Russian meeting with Hamas provokes criticism from Israel

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Friday, May 14, 2010

Russian president Dmitriy Medvedev met with the Khaled Meshaal, leader of the Hamas group, earlier this week in Syria, prompting criticism from Israel.

Medvedev, during the meeting, had encouraged Hamas to reconciliate with rival Fatah; a spokeswoman quoted him as saying that "no one" should be left out of the peace process.

He also requested that an Israeli soldier captured by Hamas in 2006, Gilad Shalit, be released, although this was refused by Hamas, who says that Shalit wouldn't be released unless there was an "honourable" prisoner exchange with Israel. Shortly before his conversation with Meshaal, Medvedev also held a meeting with Syrian president Bashar al-Assad.

A statement by the Israeli foreign ministry read: "Hamas is a terror organization whose declared goal is the destruction of the state of Israel. Hamas is responsible for the murder of hundreds of innocent civilians, among them immigrants from the Soviet Union and also Russian citizens.

"Israel has always stood by Russia in its struggle against the Chechnyan terrorism. We expect the same attitude when we are talking about the Hamas terrorism against Israel."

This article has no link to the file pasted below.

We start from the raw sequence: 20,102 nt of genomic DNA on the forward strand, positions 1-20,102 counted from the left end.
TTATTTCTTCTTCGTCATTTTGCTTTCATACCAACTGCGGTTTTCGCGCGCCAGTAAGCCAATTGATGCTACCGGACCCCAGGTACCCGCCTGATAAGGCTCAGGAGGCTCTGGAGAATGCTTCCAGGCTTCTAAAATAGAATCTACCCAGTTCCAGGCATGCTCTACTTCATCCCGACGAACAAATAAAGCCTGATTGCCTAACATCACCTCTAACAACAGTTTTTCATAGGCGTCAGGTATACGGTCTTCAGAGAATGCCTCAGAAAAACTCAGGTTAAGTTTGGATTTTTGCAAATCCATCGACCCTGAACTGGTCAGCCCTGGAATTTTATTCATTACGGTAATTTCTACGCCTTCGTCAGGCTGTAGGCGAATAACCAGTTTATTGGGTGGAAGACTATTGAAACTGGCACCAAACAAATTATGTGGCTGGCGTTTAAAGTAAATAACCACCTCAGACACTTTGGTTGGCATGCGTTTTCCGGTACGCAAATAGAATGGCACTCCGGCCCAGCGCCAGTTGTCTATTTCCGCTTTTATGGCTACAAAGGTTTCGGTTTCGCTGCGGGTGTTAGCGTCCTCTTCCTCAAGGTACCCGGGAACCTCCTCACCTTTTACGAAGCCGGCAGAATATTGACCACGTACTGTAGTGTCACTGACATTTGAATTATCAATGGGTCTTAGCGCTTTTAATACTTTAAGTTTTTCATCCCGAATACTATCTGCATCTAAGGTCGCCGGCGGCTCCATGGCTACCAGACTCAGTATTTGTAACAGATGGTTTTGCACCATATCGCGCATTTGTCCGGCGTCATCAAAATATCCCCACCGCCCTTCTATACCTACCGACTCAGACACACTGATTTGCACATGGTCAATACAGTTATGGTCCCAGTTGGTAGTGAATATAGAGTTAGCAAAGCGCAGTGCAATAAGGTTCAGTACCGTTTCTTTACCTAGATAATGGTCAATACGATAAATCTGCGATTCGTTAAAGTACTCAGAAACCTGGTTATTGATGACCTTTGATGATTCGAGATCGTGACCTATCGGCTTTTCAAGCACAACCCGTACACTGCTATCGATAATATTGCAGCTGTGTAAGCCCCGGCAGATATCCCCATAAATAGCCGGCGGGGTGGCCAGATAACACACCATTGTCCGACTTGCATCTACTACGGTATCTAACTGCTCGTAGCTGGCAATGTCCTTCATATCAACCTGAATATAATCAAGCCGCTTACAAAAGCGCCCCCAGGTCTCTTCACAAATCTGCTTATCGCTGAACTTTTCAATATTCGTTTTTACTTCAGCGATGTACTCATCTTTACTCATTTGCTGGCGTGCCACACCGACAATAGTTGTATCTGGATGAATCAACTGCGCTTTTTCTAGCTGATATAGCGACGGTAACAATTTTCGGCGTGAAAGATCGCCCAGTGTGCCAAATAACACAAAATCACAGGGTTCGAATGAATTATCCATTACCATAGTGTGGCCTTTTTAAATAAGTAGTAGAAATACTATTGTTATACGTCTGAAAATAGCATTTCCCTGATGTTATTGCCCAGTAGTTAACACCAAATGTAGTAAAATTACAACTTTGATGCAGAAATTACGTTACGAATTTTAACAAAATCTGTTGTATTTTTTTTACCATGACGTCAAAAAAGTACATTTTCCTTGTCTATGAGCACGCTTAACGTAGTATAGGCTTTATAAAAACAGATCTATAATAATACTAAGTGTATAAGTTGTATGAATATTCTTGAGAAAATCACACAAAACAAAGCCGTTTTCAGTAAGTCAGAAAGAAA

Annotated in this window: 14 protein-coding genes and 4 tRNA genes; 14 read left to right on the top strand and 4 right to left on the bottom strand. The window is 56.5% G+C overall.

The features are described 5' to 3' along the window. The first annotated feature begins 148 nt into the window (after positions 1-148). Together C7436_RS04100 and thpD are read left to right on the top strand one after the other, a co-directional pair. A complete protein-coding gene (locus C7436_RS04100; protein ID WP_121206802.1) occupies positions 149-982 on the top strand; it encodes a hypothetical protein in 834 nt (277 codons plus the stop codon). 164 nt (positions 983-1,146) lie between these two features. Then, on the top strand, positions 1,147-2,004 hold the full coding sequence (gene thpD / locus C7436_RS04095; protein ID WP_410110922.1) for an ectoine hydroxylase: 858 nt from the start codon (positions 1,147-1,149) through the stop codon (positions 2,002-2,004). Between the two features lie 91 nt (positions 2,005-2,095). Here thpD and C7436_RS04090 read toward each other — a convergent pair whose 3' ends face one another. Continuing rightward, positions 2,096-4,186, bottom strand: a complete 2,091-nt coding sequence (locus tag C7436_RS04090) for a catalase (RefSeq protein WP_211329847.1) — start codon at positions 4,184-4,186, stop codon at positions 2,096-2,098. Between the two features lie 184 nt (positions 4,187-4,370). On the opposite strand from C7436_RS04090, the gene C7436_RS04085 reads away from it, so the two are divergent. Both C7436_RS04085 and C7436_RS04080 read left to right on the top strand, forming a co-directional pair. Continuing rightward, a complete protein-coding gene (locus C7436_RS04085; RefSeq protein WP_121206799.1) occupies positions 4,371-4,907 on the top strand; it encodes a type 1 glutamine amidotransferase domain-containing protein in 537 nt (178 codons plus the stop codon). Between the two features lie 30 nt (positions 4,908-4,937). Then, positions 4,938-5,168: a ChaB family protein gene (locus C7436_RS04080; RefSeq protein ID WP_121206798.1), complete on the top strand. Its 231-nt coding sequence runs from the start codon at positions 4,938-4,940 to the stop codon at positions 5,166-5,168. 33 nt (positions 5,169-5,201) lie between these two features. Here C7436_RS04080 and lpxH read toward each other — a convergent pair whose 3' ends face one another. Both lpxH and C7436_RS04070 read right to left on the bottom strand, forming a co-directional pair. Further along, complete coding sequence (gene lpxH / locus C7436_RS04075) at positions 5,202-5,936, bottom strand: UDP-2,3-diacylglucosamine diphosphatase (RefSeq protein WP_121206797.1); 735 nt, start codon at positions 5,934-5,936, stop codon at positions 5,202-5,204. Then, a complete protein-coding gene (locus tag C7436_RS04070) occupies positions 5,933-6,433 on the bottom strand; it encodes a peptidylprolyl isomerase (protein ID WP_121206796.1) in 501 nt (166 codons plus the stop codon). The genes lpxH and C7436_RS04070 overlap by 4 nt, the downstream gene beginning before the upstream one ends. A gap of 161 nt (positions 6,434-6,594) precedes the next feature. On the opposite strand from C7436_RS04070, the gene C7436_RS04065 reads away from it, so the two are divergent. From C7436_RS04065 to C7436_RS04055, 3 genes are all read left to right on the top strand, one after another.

Ha'aretz, an Israeli newspaper, described the meeting as being "a surprise" for the country.

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Andrei Nesterenko, a spokesman for the Russian foreign ministry, responded to Israel's comments, saying: "Hamas is not an artificial structure. It is a movement that draws on the trust and sympathy of a large number of Palestinians. We have regular contacts with this movement.

"It is known that all other participants of the Middle East quartet are also in some sort of contact with Hamas leadership, although for some unknown reason they are shy to publicly admit it."

Only a few countries in Europe, including Russia, maintain ties with Hamas; the European Union and the United States regard it as a terrorist organisation.


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